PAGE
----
Bubble bath soap poisoning
Bubble bath soap poisoning occurs when someone swallows bubble bath soap.
This article is for information only. DO NOT use it to treat or manage an actual poison exposure. If you or someone you are with has an exposure, call your local emergency number (such as 911), or your local poison center can be reached directly by calling the national toll-free Poison Help hotline (1-800-222-1222) from anywhere in the United States.
Most bubble bath soaps are considered nonpoisonous (nontoxic).
Symptoms of swallowing bubble bath soap are:
DO NOT make a person throw up unless poison control or a health care provider tells you to.
If the soap is in the eyes, flush with lots of water for at least 15 minutes.
If the person swallowed the soap, give them water or milk right away, unless a provider tells you not to. DO NOT give anything to drink if the person has symptoms that make it hard to swallow. These include vomiting, convulsions, or a decreased level of alertness.
When bathing young children, be sure to prevent them from swallowing bubbles or bathwater containing soap.
Before Calling Emergency
Have this information ready:
- Person's age, weight, and condition
- Name of the product (ingredients, if known)
- Time it was swallowed
- Amount swallowed
Your local poison center can be reached directly by calling the national toll-free Poison Help hotline (1-800-222-1222) from anywhere in the United States. This hotline number will let you talk to experts in poisoning. They will give you further instructions.
This is a free and confidential service. All local poison control centers in the United States use this national number. You should call if you have any questions about poisoning or poison prevention. It does NOT need to be an emergency. You can call for any reason, 24 hours a day, 7 days a week.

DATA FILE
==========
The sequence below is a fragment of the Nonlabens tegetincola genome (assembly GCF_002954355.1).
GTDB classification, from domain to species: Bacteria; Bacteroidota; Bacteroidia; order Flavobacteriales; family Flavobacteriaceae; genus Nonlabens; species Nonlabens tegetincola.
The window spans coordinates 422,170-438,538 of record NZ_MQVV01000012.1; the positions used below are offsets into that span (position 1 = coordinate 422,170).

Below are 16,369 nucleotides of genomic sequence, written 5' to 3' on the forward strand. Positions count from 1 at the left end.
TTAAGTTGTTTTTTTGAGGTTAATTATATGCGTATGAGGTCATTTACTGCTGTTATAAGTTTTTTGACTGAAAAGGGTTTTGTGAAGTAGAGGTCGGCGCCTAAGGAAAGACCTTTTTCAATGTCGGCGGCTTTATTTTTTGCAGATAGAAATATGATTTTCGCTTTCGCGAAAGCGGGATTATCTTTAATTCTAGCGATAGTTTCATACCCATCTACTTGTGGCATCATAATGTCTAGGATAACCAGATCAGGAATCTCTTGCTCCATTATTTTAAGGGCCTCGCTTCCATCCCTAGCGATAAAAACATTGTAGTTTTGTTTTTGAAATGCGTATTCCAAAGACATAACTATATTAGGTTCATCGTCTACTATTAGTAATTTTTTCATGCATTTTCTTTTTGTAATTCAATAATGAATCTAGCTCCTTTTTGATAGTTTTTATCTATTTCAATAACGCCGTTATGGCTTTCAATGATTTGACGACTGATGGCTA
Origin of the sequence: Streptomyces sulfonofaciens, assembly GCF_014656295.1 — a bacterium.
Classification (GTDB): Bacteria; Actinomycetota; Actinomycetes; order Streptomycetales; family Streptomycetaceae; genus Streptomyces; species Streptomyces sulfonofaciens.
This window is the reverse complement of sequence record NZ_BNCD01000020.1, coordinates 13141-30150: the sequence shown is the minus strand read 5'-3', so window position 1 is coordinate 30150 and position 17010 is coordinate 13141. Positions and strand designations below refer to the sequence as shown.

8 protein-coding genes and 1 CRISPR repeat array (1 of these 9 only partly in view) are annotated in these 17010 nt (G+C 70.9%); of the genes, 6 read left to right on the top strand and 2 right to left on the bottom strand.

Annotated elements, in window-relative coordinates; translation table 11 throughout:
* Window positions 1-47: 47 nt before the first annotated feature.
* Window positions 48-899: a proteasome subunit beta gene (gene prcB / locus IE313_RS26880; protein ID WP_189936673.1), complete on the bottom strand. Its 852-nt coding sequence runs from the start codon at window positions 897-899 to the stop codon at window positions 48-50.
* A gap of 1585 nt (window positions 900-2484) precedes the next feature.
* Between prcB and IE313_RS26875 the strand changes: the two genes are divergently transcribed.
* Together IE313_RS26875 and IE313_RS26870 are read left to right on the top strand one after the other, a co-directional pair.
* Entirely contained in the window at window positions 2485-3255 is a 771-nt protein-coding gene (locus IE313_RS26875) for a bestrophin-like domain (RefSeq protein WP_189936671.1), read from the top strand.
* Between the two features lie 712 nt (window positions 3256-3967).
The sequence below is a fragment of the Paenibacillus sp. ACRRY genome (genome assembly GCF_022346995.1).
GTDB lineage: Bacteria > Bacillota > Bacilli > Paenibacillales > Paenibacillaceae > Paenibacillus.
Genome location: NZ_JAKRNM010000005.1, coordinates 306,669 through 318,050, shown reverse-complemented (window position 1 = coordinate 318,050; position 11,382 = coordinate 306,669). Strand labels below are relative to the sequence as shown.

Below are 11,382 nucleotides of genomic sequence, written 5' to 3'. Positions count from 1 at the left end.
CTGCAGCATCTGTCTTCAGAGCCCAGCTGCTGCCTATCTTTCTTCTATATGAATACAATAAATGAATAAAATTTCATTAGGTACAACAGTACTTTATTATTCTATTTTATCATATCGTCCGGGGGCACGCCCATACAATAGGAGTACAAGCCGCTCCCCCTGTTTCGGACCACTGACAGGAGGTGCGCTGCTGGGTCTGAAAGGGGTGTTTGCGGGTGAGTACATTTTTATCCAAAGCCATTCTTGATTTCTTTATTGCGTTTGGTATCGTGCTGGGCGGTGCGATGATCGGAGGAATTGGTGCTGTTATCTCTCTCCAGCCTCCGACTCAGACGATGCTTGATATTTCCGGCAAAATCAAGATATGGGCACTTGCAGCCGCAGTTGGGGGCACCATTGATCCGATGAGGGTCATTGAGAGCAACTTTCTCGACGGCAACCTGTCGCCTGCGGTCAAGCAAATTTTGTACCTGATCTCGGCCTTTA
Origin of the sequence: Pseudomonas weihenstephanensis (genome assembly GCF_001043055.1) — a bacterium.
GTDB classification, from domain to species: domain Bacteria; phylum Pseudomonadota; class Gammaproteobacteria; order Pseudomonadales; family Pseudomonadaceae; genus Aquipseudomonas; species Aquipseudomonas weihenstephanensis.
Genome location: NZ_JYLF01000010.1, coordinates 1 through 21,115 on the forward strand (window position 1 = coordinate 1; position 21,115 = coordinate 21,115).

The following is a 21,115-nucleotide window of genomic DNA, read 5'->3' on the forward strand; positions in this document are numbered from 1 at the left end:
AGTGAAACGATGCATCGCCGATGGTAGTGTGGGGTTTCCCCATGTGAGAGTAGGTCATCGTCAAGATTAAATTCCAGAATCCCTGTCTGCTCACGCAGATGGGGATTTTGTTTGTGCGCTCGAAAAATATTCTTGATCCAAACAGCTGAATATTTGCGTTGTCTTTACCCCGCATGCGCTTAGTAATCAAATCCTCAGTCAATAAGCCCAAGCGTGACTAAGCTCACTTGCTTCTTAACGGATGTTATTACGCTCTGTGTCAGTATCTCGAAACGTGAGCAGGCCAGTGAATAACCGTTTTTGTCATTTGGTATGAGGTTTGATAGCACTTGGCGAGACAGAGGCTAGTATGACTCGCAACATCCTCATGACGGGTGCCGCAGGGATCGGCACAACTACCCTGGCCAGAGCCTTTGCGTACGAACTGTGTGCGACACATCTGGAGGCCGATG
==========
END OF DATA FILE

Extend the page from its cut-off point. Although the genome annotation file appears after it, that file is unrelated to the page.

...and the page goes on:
What to Expect at the Emergency Room
A visit to the emergency room may not be needed.
If care is needed, the provider will measure and monitor the person's vital signs, including temperature, pulse, breathing rate, and blood pressure. Symptoms will be treated.
The person may receive:
- Fluids by IV (through a vein)
- Medicine to treat symptoms
Since bubble bath soap is fairly nonpoisonous, recovery is very likely.
Kostic MA. Poisoning. In: Kliegman RM, Stanton BF, St. Geme JW, Schor NF, eds. Nelson Textbook of Pediatrics. 20th ed. Philadelphia, PA: Elsevier; 2016:chap 63.
Meehan TJ. Approach to the poisoned patient. In: Walls RM, Hockberger RS, Gausche-Hill M, eds. Rosen's Emergency Medicine: Concepts and Clinical Practice. 9th ed. Philadelphia, PA: Elsevier; 2018:chap 139.
Zosel AE. General approach to the poisoned patient. In: Adams JG, ed. Emergency Medicine: Clinical Essentials. 2nd ed. Philadelphia, PA: Elsevier Saunders; 2013:chap 143.
Review Date: 10/8/2017
Reviewed By: Jacob L. Heller, MD, MHA, Emergency Medicine, Emeritus, Virginia Mason Medical Center, Seattle, WA. Also reviewed by David Zieve, MD, MHA, Medical Director, Brenda Conaway, Editorial Director, and the A.D.A.M. Editorial team.